MusicNOW’s 2014/15 season begins Sept. 29 with a program titled Synchronicity, featuring an ambient pastoral piece by Pulitzer Prize-winning composer John Luther Adams, a powerful electro-acoustic work by Chicago-based composer Anthony Cheung and a multimedia work by Michael Gordon and filmmaker Bill Morrison. The concert closes with a visceral sinfonietta by Mason Bates, CSO co-composer-in-residence, inspired by synthetic computing.

    JOHN LUTHER ADAMS: The Wind in High Places (2011)
    Duration: 16 minutes
    Instrumentation: String quartet
    Commissioned by Theodore Front Musical Literature
    Premiered by Ethel on Oct. 26, 2011, at the Cerritos Center for the Performing Arts in Cerritos, Calif.
    Publisher/copyright information: Taiga Press

    The composer writes:

    Gordon Wright was the friend of a lifetime. For 30 years, Gordon and I shared our two greatest passions: music and Alaska. Gordon was my musical collaborator, my next-door neighbor, my fellow environmentalist and my camping buddy. The Wind in High Places is a triptych evoking special moments and places in our friendship. Over the years, I’ve utilized string quartet in several large ensemble works. But, at the age of 59, I finally composed my first string quartet.

    I’ve long been enamored with the ethereal tones of Aeolian harps — instruments that draw their music directly from the wind. The Wind in High Places treats the string quartet as a large, 16-stringed harp. All the sounds in the piece are produced as natural harmonics or on open strings. Over the course of almost 20 minutes, the fingers of the musicians never touch the fingerboards of the instruments. If I could’ve found a way to make this music without them touching the instruments at all, I would have.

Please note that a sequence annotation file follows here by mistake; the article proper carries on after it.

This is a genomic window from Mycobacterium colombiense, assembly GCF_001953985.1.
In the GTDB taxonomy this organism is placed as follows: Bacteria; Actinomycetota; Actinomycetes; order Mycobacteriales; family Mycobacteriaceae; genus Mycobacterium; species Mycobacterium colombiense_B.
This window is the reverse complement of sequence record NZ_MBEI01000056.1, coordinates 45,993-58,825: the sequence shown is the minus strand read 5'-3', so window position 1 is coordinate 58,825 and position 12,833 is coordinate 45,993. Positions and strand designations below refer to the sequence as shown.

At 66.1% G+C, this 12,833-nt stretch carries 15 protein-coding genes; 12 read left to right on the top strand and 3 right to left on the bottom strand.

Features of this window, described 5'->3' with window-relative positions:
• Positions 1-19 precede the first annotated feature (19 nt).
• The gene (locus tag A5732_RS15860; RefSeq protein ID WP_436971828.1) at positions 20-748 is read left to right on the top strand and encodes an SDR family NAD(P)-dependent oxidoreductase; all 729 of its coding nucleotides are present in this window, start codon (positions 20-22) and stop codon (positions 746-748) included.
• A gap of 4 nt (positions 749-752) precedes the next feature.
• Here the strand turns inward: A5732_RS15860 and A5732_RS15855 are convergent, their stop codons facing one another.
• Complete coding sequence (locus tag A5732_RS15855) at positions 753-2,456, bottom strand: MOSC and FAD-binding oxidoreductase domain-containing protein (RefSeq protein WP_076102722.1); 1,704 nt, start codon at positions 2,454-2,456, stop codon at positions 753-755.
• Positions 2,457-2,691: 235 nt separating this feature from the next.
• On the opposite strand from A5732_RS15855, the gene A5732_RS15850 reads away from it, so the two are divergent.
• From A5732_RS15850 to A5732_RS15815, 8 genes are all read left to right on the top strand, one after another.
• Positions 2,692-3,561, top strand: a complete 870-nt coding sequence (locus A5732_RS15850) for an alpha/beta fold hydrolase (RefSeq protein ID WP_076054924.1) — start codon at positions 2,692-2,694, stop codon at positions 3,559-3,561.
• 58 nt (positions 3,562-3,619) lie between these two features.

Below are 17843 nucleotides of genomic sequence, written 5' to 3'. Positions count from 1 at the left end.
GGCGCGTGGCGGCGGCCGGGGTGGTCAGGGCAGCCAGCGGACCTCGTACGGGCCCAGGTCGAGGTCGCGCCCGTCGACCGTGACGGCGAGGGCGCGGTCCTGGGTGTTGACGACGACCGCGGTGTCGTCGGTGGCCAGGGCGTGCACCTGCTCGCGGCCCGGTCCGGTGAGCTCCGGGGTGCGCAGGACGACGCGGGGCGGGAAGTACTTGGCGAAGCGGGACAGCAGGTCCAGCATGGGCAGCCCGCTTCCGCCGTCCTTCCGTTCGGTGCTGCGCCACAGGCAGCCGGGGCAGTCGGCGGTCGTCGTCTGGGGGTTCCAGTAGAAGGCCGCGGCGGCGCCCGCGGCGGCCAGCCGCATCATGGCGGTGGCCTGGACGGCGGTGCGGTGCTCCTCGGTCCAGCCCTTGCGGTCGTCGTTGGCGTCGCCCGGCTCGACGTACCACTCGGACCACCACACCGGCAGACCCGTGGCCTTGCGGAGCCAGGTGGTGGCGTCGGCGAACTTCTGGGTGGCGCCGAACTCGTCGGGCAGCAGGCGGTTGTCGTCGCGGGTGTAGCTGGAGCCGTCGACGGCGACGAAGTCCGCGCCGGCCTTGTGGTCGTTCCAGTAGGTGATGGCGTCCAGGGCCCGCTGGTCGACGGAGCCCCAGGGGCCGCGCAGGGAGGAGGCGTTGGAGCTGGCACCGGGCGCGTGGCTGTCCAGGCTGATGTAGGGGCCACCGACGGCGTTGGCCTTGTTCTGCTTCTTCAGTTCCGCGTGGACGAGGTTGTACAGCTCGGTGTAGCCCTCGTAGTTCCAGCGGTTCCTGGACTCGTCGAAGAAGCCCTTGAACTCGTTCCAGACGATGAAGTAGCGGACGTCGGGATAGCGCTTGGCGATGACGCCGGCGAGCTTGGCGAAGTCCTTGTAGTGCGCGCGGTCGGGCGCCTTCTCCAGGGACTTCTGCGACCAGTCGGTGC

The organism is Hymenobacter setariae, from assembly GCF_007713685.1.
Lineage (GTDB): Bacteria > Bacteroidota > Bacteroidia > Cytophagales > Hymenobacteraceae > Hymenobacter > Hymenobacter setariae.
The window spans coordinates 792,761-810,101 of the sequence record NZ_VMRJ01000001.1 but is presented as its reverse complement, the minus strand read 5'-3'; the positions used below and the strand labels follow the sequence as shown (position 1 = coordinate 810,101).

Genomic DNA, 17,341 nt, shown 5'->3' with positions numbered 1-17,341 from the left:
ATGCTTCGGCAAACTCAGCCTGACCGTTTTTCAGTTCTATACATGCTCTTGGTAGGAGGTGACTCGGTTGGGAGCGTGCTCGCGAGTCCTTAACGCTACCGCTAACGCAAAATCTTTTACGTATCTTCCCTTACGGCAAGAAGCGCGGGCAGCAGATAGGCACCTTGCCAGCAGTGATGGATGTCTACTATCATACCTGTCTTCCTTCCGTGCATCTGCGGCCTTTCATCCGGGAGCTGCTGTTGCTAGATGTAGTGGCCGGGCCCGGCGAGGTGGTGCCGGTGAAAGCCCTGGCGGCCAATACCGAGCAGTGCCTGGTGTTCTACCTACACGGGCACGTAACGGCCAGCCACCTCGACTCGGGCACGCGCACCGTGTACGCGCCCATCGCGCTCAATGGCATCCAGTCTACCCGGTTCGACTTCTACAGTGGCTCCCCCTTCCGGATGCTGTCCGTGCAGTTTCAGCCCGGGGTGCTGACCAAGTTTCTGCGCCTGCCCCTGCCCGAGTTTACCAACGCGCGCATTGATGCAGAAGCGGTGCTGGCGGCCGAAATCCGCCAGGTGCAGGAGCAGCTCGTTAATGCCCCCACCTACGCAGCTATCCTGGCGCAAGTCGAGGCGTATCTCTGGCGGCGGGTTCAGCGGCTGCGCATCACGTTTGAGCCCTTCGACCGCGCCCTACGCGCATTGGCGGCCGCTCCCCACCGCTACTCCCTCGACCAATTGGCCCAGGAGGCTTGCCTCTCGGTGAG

About the composer:

    John Luther Adams is a composer whose life and work are deeply rooted in the natural world.

    Born in 1953, Adams grew up in the South and in the suburbs of New York City. He studied composition with James Tenney at the California Institute of the Arts, where he was in the first graduating class (in 1973). In the mid-1970s, he became active in the campaign for the Alaska National Interest Lands Conservation Act, and subsequently served as executive director of the Northern Alaska Environmental Center.

    Adams was awarded the 2014 Pulitzer Prize for Music for his symphonic work Become Ocean. Inuksuit, his outdoor work for up to 99 percussionists, is regularly performed all over the world. A recipient of the Heinz Award for his contributions to raising environmental awareness, Adams also has been honored with the Nemmers Prize from Northwestern University “for melding the physical and musical worlds into a unique artistic vision that transcends stylistic boundaries.”

    Adams has taught at Harvard University, the Oberlin Conservatory, Bennington College and the University of Alaska. He has also served as composer in residence with the Anchorage Symphony, Anchorage Opera, Fairbanks Symphony, Arctic Chamber Orchestra and the Alaska Public Radio Network. Click here for a WXQR-FM program about “The Wind in High Places.”

    Click here for a WQXR-FM program about “The Wind in High Places.” For more information about John Luther Adams, visit